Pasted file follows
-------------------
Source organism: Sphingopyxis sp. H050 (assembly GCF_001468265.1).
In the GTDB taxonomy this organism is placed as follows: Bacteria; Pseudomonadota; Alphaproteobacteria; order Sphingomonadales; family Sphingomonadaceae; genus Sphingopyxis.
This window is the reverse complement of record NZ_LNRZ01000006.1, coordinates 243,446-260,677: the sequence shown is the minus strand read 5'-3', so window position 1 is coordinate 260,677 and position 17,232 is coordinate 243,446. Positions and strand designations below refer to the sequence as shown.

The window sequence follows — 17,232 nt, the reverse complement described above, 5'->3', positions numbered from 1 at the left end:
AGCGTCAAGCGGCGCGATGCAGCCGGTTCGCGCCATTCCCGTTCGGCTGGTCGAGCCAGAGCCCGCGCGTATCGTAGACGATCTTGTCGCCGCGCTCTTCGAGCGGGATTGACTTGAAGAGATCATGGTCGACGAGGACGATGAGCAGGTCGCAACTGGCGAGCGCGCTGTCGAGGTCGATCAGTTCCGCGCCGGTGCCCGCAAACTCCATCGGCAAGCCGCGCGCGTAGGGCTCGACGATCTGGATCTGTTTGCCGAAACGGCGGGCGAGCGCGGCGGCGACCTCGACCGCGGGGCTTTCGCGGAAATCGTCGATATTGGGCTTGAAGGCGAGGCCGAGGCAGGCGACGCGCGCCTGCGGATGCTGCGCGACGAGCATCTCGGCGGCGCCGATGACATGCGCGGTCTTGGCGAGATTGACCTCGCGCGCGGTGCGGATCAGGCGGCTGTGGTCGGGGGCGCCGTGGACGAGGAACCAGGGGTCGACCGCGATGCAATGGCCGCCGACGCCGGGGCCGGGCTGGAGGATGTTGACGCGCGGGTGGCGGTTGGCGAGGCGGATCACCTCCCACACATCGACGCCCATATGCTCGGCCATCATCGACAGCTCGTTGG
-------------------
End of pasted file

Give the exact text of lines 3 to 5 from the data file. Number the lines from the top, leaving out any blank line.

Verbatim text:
This window is the reverse complement of record NZ_LNRZ01000006.1, coordinates 243,446-260,677: the sequence shown is the minus strand read 5'-3', so window position 1 is coordinate 260,677 and position 17,232 is coordinate 243,446. Positions and strand designations below refer to the sequence as shown.

The window sequence follows — 17,232 nt, the reverse complement described above, 5'->3', positions numbered from 1 at the left end:
AGCGTCAAGCGGCGCGATGCAGCCGGTTCGCGCCATTCCCGTTCGGCTGGTCGAGCCAGAGCCCGCGCGTATCGTAGACGATCTTGTCGCCGCGCTCTTCGAGCGGGATTGACTTGAAGAGATCATGGTCGACGAGGACGATGAGCAGGTCGCAACTGGCGAGCGCGCTGTCGAGGTCGATCAGTTCCGCGCCGGTGCCCGCAAACTCCATCGGCAAGCCGCGCGCGTAGGGCTCGACGATCTGGATCTGTTTGCCGAAACGGCGGGCGAGCGCGGCGGCGACCTCGACCGCGGGGCTTTCGCGGAAATCGTCGATATTGGGCTTGAAGGCGAGGCCGAGGCAGGCGACGCGCGCCTGCGGATGCTGCGCGACGAGCATCTCGGCGGCGCCGATGACATGCGCGGTCTTGGCGAGATTGACCTCGCGCGCGGTGCGGATCAGGCGGCTGTGGTCGGGGGCGCCGTGGACGAGGAACCAGGGGTCGACCGCGATGCAATGGCCGCCGACGCCGGGGCCGGGCTGGAGGATGTTGACGCGCGGGTGGCGGTTGGCGAGGCGGATCACCTCCCACACATCGACGCCCATATGCTCGGCCATCATCGACAGCTCGTTGG